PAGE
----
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- Art, Music, Literature by Era
- Cheryl G., Teacher
- Manteno, IL
Art, Music, Literature by Era Teacher Resources
Find teacher approved Art, Music, Literature by Era educational resource ideas and activities
Helpful for an American literature or history unit, this lesson prompts middle schoolers to examine slavery in the United States. They read slave narratives that were part of the Federal Writers' Project and then conduct their own research on slavery in the nation. After, they write descriptive stories that reflect what they learned in their research.
Examine the contributions of African-Americans in the worlds of art and literature. Over the course of a few days, young scholars will read and analyze a poem, a short story, and a piece of art. They complete a range of comprehension-building activities, including writing poetry based on their reflections, comparing different people groups through a graph, and creating a class mural.
Study and research the American Civil War in this explanatory writing activity. Middle schoolers complete six activities to learn about the American Civil War and soldiers' views of the war. The activity includes several options to complete the activities, such as PowerPoint, Venn diagram, and several biographical stories. Use this activity to begin an informative writing assignment or to reinforce research procedures.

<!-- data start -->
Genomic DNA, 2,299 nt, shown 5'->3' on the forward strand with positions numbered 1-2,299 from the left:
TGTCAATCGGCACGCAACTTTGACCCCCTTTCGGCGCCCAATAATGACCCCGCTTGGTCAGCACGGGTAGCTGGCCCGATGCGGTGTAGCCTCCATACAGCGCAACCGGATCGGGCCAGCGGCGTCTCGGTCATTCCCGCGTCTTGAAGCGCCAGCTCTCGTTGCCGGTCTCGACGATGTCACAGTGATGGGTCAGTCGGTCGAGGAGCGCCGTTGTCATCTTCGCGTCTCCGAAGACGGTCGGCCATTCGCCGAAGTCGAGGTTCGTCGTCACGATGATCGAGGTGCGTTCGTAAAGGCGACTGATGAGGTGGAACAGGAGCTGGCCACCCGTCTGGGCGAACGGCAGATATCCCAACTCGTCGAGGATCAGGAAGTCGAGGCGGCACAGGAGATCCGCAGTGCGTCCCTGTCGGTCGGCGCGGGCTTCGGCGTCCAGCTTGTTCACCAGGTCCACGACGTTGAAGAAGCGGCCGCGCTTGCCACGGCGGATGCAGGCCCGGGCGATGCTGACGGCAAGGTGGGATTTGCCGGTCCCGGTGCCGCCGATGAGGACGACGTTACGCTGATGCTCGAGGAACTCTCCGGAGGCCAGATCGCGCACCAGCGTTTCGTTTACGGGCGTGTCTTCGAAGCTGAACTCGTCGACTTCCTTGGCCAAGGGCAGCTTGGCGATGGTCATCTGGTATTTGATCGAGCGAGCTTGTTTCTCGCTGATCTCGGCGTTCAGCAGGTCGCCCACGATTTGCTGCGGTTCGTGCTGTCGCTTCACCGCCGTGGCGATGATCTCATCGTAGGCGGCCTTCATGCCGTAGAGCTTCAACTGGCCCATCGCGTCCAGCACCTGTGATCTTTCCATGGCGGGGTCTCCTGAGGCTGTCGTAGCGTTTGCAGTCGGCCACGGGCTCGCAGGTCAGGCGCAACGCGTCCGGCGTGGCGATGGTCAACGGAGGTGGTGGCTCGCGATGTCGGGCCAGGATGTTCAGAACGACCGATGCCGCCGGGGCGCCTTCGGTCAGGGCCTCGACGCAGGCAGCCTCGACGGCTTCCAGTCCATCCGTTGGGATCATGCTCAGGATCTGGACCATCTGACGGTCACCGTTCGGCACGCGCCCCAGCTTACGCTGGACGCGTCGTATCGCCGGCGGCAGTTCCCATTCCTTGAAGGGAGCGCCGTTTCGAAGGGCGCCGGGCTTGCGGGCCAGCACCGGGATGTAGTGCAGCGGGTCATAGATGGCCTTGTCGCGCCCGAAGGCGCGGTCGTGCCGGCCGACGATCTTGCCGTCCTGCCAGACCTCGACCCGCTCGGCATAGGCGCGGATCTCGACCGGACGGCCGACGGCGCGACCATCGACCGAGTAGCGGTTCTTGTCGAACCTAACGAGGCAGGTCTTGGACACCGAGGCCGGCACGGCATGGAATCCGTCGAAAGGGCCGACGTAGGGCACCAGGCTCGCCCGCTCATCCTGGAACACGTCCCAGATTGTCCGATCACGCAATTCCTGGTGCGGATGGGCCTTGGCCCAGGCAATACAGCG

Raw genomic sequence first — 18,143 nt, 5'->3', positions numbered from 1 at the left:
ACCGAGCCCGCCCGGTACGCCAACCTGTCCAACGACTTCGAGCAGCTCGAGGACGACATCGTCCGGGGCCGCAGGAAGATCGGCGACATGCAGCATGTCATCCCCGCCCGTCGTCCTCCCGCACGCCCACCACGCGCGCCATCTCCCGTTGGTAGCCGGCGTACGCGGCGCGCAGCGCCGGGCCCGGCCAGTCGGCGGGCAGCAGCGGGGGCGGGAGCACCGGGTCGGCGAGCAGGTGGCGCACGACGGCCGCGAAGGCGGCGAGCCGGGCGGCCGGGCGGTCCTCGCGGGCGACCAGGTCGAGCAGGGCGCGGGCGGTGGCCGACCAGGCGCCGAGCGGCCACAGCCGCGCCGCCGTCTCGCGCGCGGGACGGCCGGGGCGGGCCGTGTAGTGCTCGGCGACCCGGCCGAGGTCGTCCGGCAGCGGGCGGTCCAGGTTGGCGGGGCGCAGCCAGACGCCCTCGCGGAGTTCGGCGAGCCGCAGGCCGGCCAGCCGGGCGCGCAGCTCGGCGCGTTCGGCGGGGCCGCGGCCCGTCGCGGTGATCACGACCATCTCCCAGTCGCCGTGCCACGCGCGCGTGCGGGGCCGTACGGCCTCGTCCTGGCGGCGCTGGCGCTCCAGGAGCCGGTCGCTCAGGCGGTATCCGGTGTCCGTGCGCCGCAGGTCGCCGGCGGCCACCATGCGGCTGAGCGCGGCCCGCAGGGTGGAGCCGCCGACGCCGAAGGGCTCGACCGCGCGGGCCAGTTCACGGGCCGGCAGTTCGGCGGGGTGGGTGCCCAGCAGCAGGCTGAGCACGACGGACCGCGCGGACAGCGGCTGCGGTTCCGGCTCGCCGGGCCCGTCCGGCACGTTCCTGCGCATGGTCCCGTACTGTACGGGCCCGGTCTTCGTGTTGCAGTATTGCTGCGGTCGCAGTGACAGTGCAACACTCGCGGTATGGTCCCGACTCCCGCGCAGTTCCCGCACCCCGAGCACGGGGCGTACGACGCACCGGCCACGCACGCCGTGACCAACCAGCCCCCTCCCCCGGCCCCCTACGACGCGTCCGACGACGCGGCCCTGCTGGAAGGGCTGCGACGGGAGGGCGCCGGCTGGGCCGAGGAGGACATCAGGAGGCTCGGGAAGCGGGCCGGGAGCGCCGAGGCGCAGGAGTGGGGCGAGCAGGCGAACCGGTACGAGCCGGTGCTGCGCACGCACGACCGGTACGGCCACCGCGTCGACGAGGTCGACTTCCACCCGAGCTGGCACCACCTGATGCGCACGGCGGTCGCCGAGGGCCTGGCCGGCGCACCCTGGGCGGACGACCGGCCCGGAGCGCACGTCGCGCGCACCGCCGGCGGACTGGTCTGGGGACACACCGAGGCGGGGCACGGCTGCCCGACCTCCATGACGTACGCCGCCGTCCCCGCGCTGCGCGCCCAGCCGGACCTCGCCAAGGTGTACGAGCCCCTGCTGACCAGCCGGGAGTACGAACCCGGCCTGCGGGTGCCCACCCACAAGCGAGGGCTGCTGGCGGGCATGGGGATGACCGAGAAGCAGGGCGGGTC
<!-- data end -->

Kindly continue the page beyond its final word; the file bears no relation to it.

A carefully crafted three-day lesson integrates poetry and visual art. By analyzing and comparing Langston Hughes' poem "Mother and Son" and Romare Bearden's collage "The Dove," readers explore the theme of hope. The lesson activates prior knowledge about the Civil Rights Movement. Additionally, it incorporates journal writing, jigsaw work groups, art diaries, drafting a reading response, and peer editing with a rubric. Image and background information on the NEH website.
Entitled American Studies, this small unit covers various topics related to the study of the United States. Learners warm up by creating a dictionary of democracy, then dive into three different lessons focused on government, famous Americans, and the Founding Fathers. This is a great way to prepare any third, fourth, or fifth grader for all future US history lessons.
The emotional and spiritual oppression of slavery in the African-American experience is the focus of this lesson. Middle schoolers analyze various texts by Frederick Douglass and Maya Angelou related to freedom and oppression. They use textual evidence to write about slavery, oppression, compassion, and nonviolence. Additionally, they perform African-American spirituals and write reflectively for the lesson.
Learners investigate the history of African Americans by researching Harlem. In this culture instructional activity, students examine a slide-show of images and identify the great African American singers and performers of the 20th century. Learners recite important quotes from the era and explore the beautiful music made in the Harlem Renaissance.
Beauty, art, and truth is the creed of the poet, and the Harlem Renaissance was all of those things. Discover the reasons for the great migration north, the poets, musicians, and artists that were part of the Harlem Renaissance. Slides contain images and great information on many influential people of the time, as well as their contributions to modern American culture.
Students use at least one database to find relevant materials on their topic. In this African American History lesson, student record relevant information in their own words and prepare a 1-2 page biographical sketch on an African-American pioneer in science, inventions, discovery, or the arts.